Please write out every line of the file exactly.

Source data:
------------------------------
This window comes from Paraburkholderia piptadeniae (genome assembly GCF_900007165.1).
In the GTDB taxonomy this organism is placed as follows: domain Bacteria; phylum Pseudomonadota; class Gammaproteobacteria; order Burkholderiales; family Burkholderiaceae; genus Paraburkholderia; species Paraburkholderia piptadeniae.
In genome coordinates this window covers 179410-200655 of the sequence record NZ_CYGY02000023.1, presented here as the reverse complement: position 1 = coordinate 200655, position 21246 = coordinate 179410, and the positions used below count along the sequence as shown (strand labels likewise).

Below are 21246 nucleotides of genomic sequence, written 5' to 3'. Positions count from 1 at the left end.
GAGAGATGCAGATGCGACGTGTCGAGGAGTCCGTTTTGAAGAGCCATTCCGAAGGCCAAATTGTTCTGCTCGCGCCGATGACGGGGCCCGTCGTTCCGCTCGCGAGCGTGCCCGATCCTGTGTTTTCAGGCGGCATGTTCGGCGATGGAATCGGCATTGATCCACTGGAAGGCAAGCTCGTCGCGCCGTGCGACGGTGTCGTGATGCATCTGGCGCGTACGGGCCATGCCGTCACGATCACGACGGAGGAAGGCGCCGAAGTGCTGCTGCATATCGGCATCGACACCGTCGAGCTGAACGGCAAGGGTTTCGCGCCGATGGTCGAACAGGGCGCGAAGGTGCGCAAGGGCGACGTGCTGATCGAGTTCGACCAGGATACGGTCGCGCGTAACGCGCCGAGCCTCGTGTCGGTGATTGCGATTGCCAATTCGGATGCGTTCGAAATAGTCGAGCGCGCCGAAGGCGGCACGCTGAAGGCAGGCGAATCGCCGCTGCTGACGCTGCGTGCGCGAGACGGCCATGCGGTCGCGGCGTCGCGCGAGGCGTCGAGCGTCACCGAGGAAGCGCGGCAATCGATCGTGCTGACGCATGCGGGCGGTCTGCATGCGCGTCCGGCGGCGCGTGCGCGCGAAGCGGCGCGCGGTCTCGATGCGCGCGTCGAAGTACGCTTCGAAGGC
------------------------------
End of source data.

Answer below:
This window comes from Paraburkholderia piptadeniae (genome assembly GCF_900007165.1).
In the GTDB taxonomy this organism is placed as follows: domain Bacteria; phylum Pseudomonadota; class Gammaproteobacteria; order Burkholderiales; family Burkholderiaceae; genus Paraburkholderia; species Paraburkholderia piptadeniae.
In genome coordinates this window covers 179410-200655 of the sequence record NZ_CYGY02000023.1, presented here as the reverse complement: position 1 = coordinate 200655, position 21246 = coordinate 179410, and the positions used below count along the sequence as shown (strand labels likewise).

Below are 21246 nucleotides of genomic sequence, written 5' to 3'. Positions count from 1 at the left end.
GAGAGATGCAGATGCGACGTGTCGAGGAGTCCGTTTTGAAGAGCCATTCCGAAGGCCAAATTGTTCTGCTCGCGCCGATGACGGGGCCCGTCGTTCCGCTCGCGAGCGTGCCCGATCCTGTGTTTTCAGGCGGCATGTTCGGCGATGGAATCGGCATTGATCCACTGGAAGGCAAGCTCGTCGCGCCGTGCGACGGTGTCGTGATGCATCTGGCGCGTACGGGCCATGCCGTCACGATCACGACGGAGGAAGGCGCCGAAGTGCTGCTGCATATCGGCATCGACACCGTCGAGCTGAACGGCAAGGGTTTCGCGCCGATGGTCGAACAGGGCGCGAAGGTGCGCAAGGGCGACGTGCTGATCGAGTTCGACCAGGATACGGTCGCGCGTAACGCGCCGAGCCTCGTGTCGGTGATTGCGATTGCCAATTCGGATGCGTTCGAAATAGTCGAGCGCGCCGAAGGCGGCACGCTGAAGGCAGGCGAATCGCCGCTGCTGACGCTGCGTGCGCGAGACGGCCATGCGGTCGCGGCGTCGCGCGAGGCGTCGAGCGTCACCGAGGAAGCGCGGCAATCGATCGTGCTGACGCATGCGGGCGGTCTGCATGCGCGTCCGGCGGCGCGTGCGCGCGAAGCGGCGCGCGGTCTCGATGCGCGCGTCGAAGTACGCTTCGAAGGC